June 19th marks Juneteenth, the day back in 1865 that slaves in Texas finally got word they were free, two and a half years after President Abraham Lincoln's Emancipation Proclamation.
There weren't enough Union troops in the state to enforce it in 1863, but after Confederate General Robert E. Lee surrendered in the spring of 1865, more Union troops were able to travel to Texas and overcome the opposition.
Also known as Emancipation Day, Juneteenth Independence Day, Black Independence Day and Jubilee Day, the date marks freedom for all enslaved African Americans in the U.S.
Generations later, as thousands protest in solidarity with Black Lives Matter and demand reparations for the African American community, many are just learning about the significance of this day.
U.S. senators on Friday announced legislation to make Juneteenth a national holiday.
The day is recognized as a state holiday or observance in 47 states and Washington, D.C.
Hawaii, North Dakota, and South Dakota, are the only states that don't recognize June 19th.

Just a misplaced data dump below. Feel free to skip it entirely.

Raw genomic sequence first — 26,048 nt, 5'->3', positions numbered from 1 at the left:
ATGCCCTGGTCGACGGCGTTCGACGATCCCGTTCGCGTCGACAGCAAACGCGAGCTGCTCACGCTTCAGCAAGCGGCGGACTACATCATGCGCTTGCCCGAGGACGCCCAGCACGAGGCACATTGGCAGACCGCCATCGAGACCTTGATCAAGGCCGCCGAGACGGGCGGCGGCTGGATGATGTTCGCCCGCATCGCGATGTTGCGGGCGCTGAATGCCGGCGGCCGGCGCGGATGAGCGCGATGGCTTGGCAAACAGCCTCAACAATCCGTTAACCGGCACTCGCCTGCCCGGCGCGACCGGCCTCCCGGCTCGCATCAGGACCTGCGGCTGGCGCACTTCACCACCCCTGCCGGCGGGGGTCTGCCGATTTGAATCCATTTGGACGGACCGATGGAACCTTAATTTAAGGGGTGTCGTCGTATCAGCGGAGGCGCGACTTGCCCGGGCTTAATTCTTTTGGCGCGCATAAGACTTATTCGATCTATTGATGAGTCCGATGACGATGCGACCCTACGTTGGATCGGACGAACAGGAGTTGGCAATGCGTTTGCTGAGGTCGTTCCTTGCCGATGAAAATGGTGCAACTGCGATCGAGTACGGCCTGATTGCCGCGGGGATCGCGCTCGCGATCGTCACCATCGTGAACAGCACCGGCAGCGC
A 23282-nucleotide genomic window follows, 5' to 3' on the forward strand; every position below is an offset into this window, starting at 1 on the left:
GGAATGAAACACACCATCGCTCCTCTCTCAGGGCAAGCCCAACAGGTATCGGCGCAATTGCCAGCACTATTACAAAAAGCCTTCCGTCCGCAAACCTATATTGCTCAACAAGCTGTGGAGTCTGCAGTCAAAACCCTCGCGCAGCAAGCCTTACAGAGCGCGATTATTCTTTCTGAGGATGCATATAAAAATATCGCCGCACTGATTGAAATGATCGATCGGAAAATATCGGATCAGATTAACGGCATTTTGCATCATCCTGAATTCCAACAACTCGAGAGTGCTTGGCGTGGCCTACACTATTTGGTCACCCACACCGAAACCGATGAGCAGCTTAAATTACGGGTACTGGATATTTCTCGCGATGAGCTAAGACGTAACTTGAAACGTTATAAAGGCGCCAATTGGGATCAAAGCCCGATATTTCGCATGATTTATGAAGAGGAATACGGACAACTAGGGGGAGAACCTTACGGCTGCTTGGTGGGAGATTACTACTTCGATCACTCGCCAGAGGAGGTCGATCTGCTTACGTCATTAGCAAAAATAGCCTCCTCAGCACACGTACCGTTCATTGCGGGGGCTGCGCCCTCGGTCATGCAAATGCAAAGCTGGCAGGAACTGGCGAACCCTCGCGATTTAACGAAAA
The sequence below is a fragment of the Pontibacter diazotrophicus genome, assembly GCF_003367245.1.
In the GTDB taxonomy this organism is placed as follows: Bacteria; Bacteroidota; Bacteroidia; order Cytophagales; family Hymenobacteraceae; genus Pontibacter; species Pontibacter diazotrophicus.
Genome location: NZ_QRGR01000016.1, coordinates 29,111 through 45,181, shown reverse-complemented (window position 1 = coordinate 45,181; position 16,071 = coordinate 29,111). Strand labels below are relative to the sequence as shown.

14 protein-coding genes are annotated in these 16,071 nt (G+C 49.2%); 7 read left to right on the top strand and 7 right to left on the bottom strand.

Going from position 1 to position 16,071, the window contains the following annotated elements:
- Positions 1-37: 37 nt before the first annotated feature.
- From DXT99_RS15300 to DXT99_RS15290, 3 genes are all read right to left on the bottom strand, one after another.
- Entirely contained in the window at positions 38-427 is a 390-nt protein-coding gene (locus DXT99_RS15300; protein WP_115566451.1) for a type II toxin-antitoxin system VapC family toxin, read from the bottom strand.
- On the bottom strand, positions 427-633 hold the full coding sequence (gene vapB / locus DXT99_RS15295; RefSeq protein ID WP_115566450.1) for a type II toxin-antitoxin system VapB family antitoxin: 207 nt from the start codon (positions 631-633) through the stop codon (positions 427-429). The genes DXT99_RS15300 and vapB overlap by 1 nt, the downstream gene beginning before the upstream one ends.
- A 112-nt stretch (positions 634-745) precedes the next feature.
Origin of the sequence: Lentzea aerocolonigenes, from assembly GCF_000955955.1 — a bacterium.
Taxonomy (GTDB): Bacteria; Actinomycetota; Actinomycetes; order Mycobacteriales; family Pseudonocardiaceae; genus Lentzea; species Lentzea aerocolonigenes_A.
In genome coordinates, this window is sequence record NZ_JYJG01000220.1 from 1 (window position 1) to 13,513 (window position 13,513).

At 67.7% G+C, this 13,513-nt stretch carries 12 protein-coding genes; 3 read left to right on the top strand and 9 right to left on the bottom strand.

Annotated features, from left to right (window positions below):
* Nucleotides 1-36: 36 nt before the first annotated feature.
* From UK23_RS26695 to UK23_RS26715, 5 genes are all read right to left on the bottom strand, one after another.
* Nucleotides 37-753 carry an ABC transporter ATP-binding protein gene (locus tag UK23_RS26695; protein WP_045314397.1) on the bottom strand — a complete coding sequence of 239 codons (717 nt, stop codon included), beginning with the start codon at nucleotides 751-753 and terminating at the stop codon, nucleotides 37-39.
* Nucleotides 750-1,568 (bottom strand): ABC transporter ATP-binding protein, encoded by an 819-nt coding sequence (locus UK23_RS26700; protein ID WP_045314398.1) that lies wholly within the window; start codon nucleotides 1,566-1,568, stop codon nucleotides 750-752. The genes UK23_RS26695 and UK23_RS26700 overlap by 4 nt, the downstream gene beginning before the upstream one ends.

This year, the holiday marks its 155th anniversary.
From marches to rallies with guest speakers and performances, events celebrating Juneteenth are happening in many communities across the U.S.
President Trump had previously scheduled a 2020 campaign rally in Tulsa, Oklahoma, for June 19th but after facing criticism, the event was moved to the next day.
Trump is also facing criticism for holding the rally at all, in Tulsa, home to one of the deadliest race massacres in U.S. history. In 1921, whites attacked an area known as Black Wall Street, an affluent African American community of thriving Black owned businesses and homes.
The incident began with the arrest of a black man, accused of attacking a young white woman. Whites mobbed the courthouse, seemingly intent on lynching the accused. Black residents massed to defend him, and the resulting clash exploded over two days.
Buildings were burned and looted and up to 300 African Americans were left dead. Thousands more were left homeless.